The point I want to make in this book is the majority of Muslims don’t even read the Qur’an. They’ve just been told what is in there is good, it’s God’s word, it’s perfect. The majority of Muslims don’t know what Muhammad exactly said.
So these people who are coming to them are building – the agents of radical Islam, the agents of jihad, the agents of Sharia are just building on the fact that most Muslims have only been told the Qur’an is great, Muhammad is infallible, and then radicalizing them. It’s very important for us to realize that.
If we do realize that, we are then able to compete with the radical agents of Islam, with the agents of jihad, for the hearts and minds of individuals who identify themselves as Muslim.
Tavis: We compete by doing what? By, as you suggest in the book, converting them as Christians?
Ali: Well, I’m not a Christian. I would like to introduce to them critical thinking and the enlightenment and secular thought. But I’ve also met, through my last years here, a number of Christians, and I’ve realized that their concept of God differs very much from that of Islam. I’ve had people who’ve read “Infidel” and who write to me saying, “I just cannot be, I just can’t fathom being an atheist. I can’t. There is a force out there, it’s a good force. I don’t want to be with Allah or Muhammad, but I just need a different kind of -” and most of them convert to Christianity.
Tavis: Are you at all concerned or are you ever concerned, put another way, that the mission, to use your word, that you are on is turning people against Islam, turning people against Muslims, because you’re so – I don’t want to say radical, but so aggressive in your approach?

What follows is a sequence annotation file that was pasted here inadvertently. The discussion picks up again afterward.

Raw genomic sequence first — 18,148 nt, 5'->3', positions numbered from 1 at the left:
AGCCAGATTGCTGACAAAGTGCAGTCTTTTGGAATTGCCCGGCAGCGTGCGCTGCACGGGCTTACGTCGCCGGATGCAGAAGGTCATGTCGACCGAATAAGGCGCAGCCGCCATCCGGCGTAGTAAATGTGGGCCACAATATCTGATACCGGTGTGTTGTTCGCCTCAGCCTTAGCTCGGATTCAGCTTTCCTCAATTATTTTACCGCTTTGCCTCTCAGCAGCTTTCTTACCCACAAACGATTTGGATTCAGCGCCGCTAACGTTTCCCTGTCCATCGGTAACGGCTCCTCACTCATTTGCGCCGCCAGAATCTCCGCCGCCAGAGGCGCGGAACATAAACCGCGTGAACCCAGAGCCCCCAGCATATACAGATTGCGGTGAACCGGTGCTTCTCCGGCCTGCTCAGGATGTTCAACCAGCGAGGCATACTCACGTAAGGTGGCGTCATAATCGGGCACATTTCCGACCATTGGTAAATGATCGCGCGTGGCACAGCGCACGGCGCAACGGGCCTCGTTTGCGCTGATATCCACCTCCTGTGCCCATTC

Ali: Well, the mission is not to turn people against Muslims. My mission is to include Muslims into finding out that there are alternative sources of morality other than what the jihadists are offering them.
A lot of money made from oil in Saudi Arabia, in other parts in the Middle East that have that money, are using a very violent narrative, a very human-unfriendly narrative, and they’re taking it to people who are sometimes poor, sometimes middle class, and people are subscribing to those ideas.
Right now there’s no competition. There isn’t a competing propaganda. We talk about it only in terms of national security. We talk about military means, we talk about what the FBI can do, but we don’t talk about what you and I can do. Why can’t we just reach out to Muslim-Americans living here and say, “Hey, do you really believe in practicing what is in chapter 4, verse 34 of the Qur’an – “Beat the disobedient wife?” I’ll tell you most Muslims don’t want to beat their wives and don’t want to compel them to do that.
But with that justification, with that narrative, with that propaganda, more and more men are finding a reason to justify to themselves something that is truly abominably wrong.
Tavis: As I got into reading your story, and it’s obviously a very powerful narrative, I was left ultimately with this question, Ayaan, which is on the one hand you have moved away, for your own reasons, as you’ve expressed here now, you’ve moved away from practicing Islam. You don’t practice the Muslim faith on the one hand, so you moved from that.